Remains from the Second Temple Period: First Century BCE–First Century CE, until the Year 70
The remains from the Second Temple period are ascribed to two main construction phases. The early phase occurred prior to the expansion of the Temple Mount by Herod, probably in the first century BCE, in the Late Hasmonean period or the beginning of Herod’s reign. The late phase is connected to the construction that took place next to the western wall of the Temple Mount, when the latter was enlarged during Herod’s reign (c. 20 BCE), until 70 CE. The buildings of the early phase were adapted to the natural topography, particularly to the channels of the Transverse and the Tyropoeon Valleys, and their main axes corresponded to the ordinal directions of the compass. Unlike the early phase, the buildings of the late phase were usually aligned to correspond with the western wall of the Temple Mount, and they were perpendicular or parallel to its general north–south orientation.
Stratum 16. The Second Temple Period, the Early Construction Phase: First Century BCE
The early construction phase included a broad foundation wall (W5006; below, A; Figs. 5, 6) and a monumental public building (below, B), which consists of three halls (21, 22, 23). The northern part of Building B is integrated in Foundation Wall A. The main axis of Foundation Wall A and Building B is aligned perpendicular to the Tyropoeon Valley and extends from southwest to northeast.
Foundation Wall 5006 (Building A). The top of W5006 was discovered in excavations currently situated 50–100 m west of the western wall of the Temple Mount, in Rooms 5 (502, 504), 6 (602, 604) and 8 (804), as well as in the Secret Passage, in front of the entrance to Room 5. It has a maximum width of c. 13 m in the area exposed so far, whereas beneath Room 804, in the area north of Hall 21 of Building A, its width was reduced to just c. 6 m. The foundation wall is built in the opus caementicium, which uses a casting of small and medium stones bonded with hard mortar (Figs. 7, 8, 9). The top of the foundation wall is uniform, at an elevation of c. 730 m above sea level. The southern side of W5006 was discovered beneath Room 804 of the Great Causeway; where it is built of courses of square, roughly hewn stones and small stones between them (Fig. 10, section 2–2). Here the foundation wall is erected on two elongated arches built of dressed stones (230, 240, Fig. 11). It seems that the construction of the vaults and casting of the foundation wall above them in this phase were done in a single construction phase; however, final conclusions would be drawn only after the excavations in Vaults 230 and 240 are completed.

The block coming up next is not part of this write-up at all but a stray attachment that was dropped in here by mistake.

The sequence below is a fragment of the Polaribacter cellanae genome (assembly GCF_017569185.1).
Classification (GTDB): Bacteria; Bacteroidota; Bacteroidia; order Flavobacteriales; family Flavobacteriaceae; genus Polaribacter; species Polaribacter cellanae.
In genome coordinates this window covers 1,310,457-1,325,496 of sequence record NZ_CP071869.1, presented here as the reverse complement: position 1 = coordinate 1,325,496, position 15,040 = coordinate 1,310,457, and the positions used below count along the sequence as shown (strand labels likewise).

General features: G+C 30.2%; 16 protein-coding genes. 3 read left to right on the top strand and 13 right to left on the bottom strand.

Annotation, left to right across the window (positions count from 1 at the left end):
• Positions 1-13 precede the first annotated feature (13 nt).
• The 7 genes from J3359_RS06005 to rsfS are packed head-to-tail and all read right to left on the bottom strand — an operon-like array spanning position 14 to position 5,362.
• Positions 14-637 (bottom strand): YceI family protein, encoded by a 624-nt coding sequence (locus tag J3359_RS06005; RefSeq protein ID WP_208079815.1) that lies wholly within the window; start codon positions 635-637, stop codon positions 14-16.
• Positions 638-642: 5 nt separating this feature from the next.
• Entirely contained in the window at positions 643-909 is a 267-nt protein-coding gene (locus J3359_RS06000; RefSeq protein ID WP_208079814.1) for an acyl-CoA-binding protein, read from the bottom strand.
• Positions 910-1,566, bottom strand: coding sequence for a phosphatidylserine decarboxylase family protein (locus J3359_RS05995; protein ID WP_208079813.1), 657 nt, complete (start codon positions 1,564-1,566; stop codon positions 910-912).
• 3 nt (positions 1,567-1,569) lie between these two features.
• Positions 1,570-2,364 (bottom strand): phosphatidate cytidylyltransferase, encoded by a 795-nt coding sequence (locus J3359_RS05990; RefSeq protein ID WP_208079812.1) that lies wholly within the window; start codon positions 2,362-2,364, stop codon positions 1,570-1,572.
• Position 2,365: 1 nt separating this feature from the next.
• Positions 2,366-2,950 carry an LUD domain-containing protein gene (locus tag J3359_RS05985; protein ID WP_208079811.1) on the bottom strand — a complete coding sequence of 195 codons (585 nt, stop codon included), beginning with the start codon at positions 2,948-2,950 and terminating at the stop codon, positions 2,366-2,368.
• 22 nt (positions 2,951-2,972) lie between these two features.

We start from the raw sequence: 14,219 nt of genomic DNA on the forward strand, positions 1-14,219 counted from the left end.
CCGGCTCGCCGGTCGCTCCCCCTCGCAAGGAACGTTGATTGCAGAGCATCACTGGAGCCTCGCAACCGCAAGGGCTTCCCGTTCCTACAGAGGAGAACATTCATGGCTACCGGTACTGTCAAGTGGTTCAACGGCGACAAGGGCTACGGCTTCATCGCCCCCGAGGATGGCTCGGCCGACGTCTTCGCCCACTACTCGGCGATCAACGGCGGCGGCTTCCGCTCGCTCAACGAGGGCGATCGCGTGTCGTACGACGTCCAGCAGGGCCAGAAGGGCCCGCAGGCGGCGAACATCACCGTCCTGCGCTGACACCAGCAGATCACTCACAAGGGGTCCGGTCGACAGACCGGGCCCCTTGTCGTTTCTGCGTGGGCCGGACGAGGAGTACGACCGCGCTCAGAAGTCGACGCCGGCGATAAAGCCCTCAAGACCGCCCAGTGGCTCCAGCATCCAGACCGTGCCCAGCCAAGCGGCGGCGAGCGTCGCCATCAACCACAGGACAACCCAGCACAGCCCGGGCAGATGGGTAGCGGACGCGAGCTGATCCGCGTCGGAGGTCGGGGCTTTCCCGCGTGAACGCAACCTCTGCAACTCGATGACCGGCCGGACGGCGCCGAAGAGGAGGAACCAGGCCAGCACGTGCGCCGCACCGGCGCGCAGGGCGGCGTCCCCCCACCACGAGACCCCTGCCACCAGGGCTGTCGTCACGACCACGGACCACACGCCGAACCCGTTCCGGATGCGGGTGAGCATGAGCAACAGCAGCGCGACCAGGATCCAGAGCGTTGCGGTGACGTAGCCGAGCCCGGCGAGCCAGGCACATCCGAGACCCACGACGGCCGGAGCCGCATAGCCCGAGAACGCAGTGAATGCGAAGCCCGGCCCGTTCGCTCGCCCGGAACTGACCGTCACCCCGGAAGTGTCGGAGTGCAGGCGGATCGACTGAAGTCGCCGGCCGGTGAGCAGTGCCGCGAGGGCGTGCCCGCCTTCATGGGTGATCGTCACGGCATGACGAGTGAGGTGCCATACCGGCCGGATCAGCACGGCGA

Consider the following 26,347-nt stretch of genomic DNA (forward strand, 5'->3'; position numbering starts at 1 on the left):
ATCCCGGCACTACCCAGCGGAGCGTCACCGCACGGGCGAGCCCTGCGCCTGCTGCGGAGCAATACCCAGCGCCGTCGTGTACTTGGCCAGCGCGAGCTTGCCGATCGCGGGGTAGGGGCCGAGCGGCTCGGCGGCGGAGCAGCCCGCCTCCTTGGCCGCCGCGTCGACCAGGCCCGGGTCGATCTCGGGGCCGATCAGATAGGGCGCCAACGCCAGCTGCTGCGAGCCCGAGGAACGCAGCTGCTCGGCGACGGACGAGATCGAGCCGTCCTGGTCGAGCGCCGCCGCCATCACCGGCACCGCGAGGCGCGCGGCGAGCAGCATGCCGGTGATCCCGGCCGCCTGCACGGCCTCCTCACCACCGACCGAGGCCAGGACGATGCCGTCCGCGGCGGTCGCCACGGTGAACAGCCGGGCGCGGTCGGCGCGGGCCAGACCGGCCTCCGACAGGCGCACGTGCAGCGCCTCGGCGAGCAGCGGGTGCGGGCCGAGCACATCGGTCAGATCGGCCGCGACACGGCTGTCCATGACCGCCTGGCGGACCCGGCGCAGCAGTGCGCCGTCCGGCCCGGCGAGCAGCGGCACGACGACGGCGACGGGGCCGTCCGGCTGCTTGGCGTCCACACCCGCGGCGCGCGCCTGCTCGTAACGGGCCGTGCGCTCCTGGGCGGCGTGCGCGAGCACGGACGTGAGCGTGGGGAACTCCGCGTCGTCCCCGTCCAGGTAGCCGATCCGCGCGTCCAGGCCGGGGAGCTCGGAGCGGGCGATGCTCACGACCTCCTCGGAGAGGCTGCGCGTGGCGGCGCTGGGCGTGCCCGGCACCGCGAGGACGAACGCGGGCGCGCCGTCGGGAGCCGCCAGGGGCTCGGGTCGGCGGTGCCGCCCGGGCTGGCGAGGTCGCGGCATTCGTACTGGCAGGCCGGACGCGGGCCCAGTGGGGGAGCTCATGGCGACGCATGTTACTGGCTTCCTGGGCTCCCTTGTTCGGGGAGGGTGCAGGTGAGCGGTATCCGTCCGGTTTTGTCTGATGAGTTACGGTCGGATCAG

The location of Foundation Wall 5006 (Building A) across the Tyropoeon Valley channel, the solid method of its construction, its great width and flat uniform top allow us to assume that it was used simultaneously as a dam and as a road. At the point where it crosses the stream channel it was probably also used as a bridge. The presumed starting point of the road borne atop Wall 5006 was in the Upper City. It most likely led to the western gate of the Temple Mount, whose location at that time was most likely several dozen meters northeast of the current Gate of the Chain.
The top of the wall was damaged by installations coated with gray hydraulic plaster, one of which has been identified as a ritual bath (L6157). These installations (L5060, L6157, L6158, L8042 in Rooms 5, 6, 8) were discovered blocked with earth and stone collapse that contained a wealth of artifacts, including fragments of pottery vessels, stone vessels and coins, dating to the end of the Second Temple period, probably when Jerusalem was destroyed in 70 CE. These finds prove that the foundation wall was built prior to the year 70 CE. The top of the foundation wall was sealed by the vault piers of the Great Causeway and it therefore predated them as well.